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Are Stocks Really Less Volatile in the Long Run?

Are Stocks Really Less Volatile in the Long Run?

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Electronic copy available at: http://ssrn.com/abstract=1136847
Are Stocks Really Less Volatile in the Long Run?
ˇLuboˇs astorandRobert F. Stambaugh
First Draft: April 22, 2008This revision: February 17, 2009
Conventional wisdom views stocks as less volatileover long horizons than over short hori-zons due to mean reversion induced by return predictability. In contrast, we find stocks aresubstantiallymore volatileover long horizons from an investor’s perspective. This perspectiverecognizes that parameters are uncertain, even with two centuries of data, and that observablepredictors imperfectly deliver the conditional expected return. We decompose return varianceinto five components, which include mean reversion and various uncertainties faced by theinvestor. Although mean reversion makes a strong negative contribution to long-horizon vari-ance, it is more than offset by the other components. Using a predictive system, we estimateannualized 30-year variance to be nearly 1.5 times the 1-year variance.
*The University of Chicago Booth School of Business, NBER, and CEPR (P´astor) and the Wharton School,University of Pennsylvania, and NBER (Stambaugh). We are grateful for comments from John Campbell, DarrellDuffie, Gene Fama, Wayne Ferson, Jeremy Siegel, and workshop participants at Cornell University, Erasmus Univer-sity Rotterdam, George Mason University, Princeton University, Stanford University, Tilburg University, Universityof Amsterdam, University of California at Berkeley, University of California Los Angeles, University of SouthernCalifornia, and Washington University. We also gratefully acknowledge research support from the Q Group.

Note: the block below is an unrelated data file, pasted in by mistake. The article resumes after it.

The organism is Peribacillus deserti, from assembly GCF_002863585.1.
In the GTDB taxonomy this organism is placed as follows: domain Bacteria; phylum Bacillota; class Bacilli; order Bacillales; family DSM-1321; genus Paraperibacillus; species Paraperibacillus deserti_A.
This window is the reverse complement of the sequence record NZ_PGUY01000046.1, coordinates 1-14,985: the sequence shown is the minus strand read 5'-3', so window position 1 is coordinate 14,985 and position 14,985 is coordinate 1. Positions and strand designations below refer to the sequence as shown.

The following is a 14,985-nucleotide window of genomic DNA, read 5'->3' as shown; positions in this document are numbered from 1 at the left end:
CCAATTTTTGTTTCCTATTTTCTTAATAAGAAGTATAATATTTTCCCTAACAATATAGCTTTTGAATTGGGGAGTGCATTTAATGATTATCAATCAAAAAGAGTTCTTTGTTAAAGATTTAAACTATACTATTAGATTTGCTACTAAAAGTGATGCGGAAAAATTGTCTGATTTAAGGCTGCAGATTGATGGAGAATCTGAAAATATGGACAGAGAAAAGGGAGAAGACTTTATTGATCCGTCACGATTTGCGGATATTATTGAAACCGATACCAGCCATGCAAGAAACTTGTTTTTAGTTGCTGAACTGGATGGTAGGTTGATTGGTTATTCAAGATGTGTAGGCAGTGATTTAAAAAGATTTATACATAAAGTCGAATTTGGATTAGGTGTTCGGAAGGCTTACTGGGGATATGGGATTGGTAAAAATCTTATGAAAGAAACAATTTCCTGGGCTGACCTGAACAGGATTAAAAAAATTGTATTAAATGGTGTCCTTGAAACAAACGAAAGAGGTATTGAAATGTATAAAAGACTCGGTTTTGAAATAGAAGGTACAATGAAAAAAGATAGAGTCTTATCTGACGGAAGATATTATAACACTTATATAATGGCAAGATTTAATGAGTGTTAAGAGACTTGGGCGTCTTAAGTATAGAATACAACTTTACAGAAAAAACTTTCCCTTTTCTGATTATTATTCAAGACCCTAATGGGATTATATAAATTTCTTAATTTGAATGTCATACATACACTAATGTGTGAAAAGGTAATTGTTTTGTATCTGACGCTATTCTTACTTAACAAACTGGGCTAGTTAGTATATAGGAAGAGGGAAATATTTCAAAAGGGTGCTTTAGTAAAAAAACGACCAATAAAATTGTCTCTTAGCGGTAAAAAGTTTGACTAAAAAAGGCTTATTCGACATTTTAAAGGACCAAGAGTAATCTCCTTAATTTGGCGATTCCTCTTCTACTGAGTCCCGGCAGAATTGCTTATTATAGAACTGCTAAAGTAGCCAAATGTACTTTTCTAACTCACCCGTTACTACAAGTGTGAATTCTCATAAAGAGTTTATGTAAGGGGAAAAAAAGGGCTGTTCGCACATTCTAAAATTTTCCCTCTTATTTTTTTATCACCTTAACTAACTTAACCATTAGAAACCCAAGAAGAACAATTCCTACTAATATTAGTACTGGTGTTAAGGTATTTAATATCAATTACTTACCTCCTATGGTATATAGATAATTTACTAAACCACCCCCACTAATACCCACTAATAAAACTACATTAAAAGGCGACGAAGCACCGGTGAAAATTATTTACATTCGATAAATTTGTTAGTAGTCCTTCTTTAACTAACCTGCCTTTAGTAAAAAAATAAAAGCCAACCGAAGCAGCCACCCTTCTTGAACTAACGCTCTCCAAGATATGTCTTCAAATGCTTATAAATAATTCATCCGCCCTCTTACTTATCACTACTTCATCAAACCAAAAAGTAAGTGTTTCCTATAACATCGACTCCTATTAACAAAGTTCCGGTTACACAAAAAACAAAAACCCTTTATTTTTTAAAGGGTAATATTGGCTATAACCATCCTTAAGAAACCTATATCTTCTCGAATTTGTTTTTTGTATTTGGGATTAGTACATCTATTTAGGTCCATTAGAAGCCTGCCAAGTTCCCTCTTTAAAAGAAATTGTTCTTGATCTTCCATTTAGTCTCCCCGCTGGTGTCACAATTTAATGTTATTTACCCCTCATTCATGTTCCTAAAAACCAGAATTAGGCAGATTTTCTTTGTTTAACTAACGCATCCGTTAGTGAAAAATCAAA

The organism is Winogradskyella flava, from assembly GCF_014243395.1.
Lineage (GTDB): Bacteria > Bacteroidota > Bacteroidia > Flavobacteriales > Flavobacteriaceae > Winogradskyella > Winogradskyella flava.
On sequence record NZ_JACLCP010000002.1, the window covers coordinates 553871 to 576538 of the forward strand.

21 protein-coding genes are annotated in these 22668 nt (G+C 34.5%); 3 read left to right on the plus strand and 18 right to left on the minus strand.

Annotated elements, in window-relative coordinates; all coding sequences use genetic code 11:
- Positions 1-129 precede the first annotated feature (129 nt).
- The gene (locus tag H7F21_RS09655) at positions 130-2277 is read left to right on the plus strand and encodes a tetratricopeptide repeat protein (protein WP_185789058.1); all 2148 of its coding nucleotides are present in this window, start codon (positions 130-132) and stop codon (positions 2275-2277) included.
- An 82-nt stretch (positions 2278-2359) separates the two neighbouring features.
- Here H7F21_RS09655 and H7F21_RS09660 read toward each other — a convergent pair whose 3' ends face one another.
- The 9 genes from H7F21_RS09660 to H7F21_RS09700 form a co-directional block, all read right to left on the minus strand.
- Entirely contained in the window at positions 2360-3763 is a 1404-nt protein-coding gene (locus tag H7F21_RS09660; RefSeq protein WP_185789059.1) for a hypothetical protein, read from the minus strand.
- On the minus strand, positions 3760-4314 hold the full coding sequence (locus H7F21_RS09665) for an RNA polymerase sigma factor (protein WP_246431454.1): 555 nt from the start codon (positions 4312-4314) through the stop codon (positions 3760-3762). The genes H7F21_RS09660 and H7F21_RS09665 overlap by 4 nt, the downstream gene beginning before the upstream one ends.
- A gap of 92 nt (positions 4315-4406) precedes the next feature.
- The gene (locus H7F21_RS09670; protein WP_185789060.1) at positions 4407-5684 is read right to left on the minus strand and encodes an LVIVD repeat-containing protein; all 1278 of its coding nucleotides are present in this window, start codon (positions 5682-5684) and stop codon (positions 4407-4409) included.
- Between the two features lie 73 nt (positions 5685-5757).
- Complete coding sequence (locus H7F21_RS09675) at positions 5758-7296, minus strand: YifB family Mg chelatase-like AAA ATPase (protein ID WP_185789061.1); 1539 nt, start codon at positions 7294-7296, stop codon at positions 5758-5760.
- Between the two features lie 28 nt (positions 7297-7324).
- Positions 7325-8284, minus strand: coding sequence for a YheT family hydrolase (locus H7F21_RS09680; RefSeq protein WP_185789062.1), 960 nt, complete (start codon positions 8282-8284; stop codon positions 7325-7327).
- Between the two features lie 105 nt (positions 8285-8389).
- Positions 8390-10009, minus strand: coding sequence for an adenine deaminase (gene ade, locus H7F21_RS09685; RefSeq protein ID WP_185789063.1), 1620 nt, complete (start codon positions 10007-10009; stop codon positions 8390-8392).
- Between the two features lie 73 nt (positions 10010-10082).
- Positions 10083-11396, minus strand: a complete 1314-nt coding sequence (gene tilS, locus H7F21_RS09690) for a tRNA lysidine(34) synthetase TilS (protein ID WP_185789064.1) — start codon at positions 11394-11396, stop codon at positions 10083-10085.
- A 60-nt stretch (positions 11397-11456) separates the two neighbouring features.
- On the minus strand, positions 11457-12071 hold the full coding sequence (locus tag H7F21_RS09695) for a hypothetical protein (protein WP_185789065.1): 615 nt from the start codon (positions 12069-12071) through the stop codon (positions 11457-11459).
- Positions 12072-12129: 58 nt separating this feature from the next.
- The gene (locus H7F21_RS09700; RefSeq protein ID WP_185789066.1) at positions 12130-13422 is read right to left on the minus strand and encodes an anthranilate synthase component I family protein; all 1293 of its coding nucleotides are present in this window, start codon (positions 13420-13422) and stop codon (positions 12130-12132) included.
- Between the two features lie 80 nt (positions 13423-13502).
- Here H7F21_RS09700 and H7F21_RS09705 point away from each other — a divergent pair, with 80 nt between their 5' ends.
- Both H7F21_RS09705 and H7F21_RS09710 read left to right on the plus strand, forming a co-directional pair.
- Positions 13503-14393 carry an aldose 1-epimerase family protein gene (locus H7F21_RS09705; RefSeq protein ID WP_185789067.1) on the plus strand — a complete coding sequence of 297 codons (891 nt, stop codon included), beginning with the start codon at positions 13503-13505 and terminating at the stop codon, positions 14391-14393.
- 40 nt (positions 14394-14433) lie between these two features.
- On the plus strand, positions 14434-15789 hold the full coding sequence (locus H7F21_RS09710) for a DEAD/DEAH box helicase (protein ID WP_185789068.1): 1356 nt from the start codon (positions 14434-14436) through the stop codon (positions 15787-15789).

Electronic copy available at: http://ssrn.com/abstract=1136847
1. Introduction
Conventional wisdom views stock returns as less volatile over longer investment horizons. Thisview seems consistent with various empirical estimates. For example, using over two centuriesof U.S equity returns, Siegel (2008) reports that variances realized over investment horizons of several decades are substantially lower than short-horizon variances on a per-year basis. Suchevidence pertains to unconditional variance, but a similar message is delivered by studies thatcondition varianceon informationuseful in predictingreturns. Campbell and Viceira(2002,2005),for example, report estimates of conditional variances that generally decrease with the investmenthorizon. The long-run volatility of stocks is no doubt of interest to investors. Evidence of lowerlong-horizon variance is cited in support of higher equity allocations for long-run investors (e.g,Siegel, 2008) as well as the increasingly popular “life-cycle” mutual funds that allocate less toequity as investors grow older (e.g., Gordon and Stockton, 2006, Greer, 2004, and Viceira, 2008).We find that stocks are actually
volatile over long horizons. At a 30-year horizon, forexample, we find return variance per year to be 21 to 53 percent higher than the variance at a1-year horizon. This conclusion stems from the fact that we assess variance from the perspectiveof investors who condition on available information but realize their knowledge is limited in twokey respects. First, even after observing 206 years of data (1802–2007), investors do not know thevalues of the parameters that govern the processes generating returns and observable “predictorsused to forecast returns. Second, investors recognize that, even if those parameter values wereknown, the predictors could deliver only an imperfect proxy for the conditional expected return.Under the traditional random-walk assumption that returns are distributed independently andidentically (i.i.d.) through time, return variance per period is equal at all investment horizons.Explanations for lower variance at long horizons commonly focus on “mean reversion,” wherebya negative shock to the current return is offset by positive shocks to future returns, and vice versa.Our conclusion that stocks are more volatile in the long run obtains despite the presence of meanreversion. We show that mean reversion is only one of five components of long-run variance:(i) i.i.d. uncertainty(ii) mean reversion(iii) uncertainty about future expected returns(iv) uncertainty about current expected return(v) estimation risk.Whereas themean-reversion component is strongly negative, theother components areall positive,and their combined effect outweighs that of mean reversion.1